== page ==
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Page 3 Day of Remembrance honors fallen astronauts By Bob Granath Spaceport News visitor complex during NASA's Day of Remembrance on Feb. 1. NASA/Jim Grossmann From TDRS-K Page 1 Fireworks begin as NASA's Tracking and Data Relay Satellite-K (TDRS-K) heads to orbit from Cape Canaveral on Jan. 30. NASA/George Roberts Here are some interesting tweets from the TDRS-K launch selected by the Spaceport News team to share with its readers. Christina Strommer @jamminpsu So the kids & I watched the rocket launch on my iPhone since we werent home. Really cool! Technology rocks. #TDRS #NASASocial Tim Bailey @tim846 My mom sent me a text letting me know she heard & saw the #TDRS K #AtlasV launch tonight :-) iJason Blog @iJasonblog WOW! What a perfect viewing night for the #TDRS-K launch! Could see it the whole way for a long time from Southwest Orlando!! Jennifer Doctor @jidoctor That was AWESOME!!! #TDRS #NASASocial can we do it again?!?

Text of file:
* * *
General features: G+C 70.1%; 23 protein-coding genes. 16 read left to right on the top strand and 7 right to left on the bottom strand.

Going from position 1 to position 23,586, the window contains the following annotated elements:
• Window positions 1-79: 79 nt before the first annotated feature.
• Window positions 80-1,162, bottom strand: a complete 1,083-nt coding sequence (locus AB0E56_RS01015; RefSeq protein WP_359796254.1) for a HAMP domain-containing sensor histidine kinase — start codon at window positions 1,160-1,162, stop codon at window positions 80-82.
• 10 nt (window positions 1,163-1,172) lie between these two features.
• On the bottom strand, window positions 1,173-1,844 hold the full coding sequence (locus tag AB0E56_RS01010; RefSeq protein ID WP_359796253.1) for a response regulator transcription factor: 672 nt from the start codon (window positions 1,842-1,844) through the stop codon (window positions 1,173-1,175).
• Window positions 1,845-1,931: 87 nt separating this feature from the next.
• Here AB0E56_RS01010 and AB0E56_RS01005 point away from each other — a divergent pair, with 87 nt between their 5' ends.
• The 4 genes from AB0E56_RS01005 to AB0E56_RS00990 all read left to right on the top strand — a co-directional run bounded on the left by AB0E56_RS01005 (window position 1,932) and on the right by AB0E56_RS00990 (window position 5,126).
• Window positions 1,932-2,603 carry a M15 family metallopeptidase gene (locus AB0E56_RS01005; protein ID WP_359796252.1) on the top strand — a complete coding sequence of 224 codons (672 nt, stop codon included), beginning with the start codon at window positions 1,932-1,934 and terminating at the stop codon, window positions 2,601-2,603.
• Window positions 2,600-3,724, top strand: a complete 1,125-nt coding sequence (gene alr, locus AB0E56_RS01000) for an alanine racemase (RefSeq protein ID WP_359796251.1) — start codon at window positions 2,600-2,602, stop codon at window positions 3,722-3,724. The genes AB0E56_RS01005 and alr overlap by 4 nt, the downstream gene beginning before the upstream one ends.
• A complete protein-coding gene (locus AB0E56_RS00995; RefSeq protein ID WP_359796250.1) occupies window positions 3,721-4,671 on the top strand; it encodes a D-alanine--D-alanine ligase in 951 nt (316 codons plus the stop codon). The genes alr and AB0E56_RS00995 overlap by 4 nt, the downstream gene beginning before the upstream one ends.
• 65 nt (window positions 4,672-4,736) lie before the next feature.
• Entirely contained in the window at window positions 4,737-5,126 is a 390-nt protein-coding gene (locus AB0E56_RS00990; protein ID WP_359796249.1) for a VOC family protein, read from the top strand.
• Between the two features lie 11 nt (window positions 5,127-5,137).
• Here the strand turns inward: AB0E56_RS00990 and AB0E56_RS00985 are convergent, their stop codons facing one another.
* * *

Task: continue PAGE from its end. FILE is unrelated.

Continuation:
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Scenes Around Kennedy Space CenterLuna*Bot, the mascot and new member of the NASA Lunabotics team, makes its debut. This robotic mascot will be used as an ambassador of sorts to promote the Lunabotics Mining Competition held annually at the Kennedy Space Center Visitor Complex in May. Lunabotics felt the need to increase its outreach toward elementary-school-age girls, and thus, Luna*Bot!'s pink and purple colors were selected for their popularity among this demographic.CLICK ON IMAGE NASA image A happy youngster saddles up during the Child Development Centers Wild, Wild West day Jan. 25 at Kennedy Space Center. Children had the opportunity to ride ponies, as well as make some new rabbit friends (below). Kids go Wild, Wild West at CDCPhotos by NASA/Frankie Martin Doug Carraway, right, celebrated his retirement from URS Corp. on Jan. 30 at OSB I with family, friends and co-workers. Carraway started his career at Kennedy Space Center with Wackenhut Kennedy -from the Halon systems of yesterday to the sprinkler systems of today. Reader-submitted photosRetirement celebrationsWorkers from Canaveral Construction in Mims, Fla., have removed the Alabama river rock from one side of the crawlerway near Launch Pad 39B at Kennedy Space Center. The crawlerway is being upgraded to improve the foundation and prepare it to support the weight of NASAs Space Launch System (SLS) and mobile launcher on the crawler-transporter during rollout. Workers are removing the original rock and restoring the layer of lime rock below to its original depth of three feet. Then, new river rock will be added on top. The Ground Systems Develop upgrades in the next issue of "Spaceport News." For more information about GSDO, click on the photo. NASA/Jim Grossmann CLICK ON PHOTO NASA/Jim Grossmann Kennedy Space Center narcotics K-9 handler Wendy Law introduces 3-year-old King during a visit to the Press Site news room Feb. 5. King, a Groenendael or black Belgian Malinois, is replacing the hard-working Nero who is retiring from active narcotics and patrol duty after 10 years of service. Law began her career at Kennedy in 1988. Since then she has been Jackie Henderson, Lynn Meadows and Larry Guilford are retiring! A celebration with their family, friends and co-workers was held in the ISC Central Supply Facility on Jan. 31. From left are Henderson; Meadows; Frank Kler, Yang Enterprises project manager; Guilford; and John Muzzy, ISC Logistics Division manager. The combined tenure of this trio is nearly 100 years in support of Kennedy Space Center.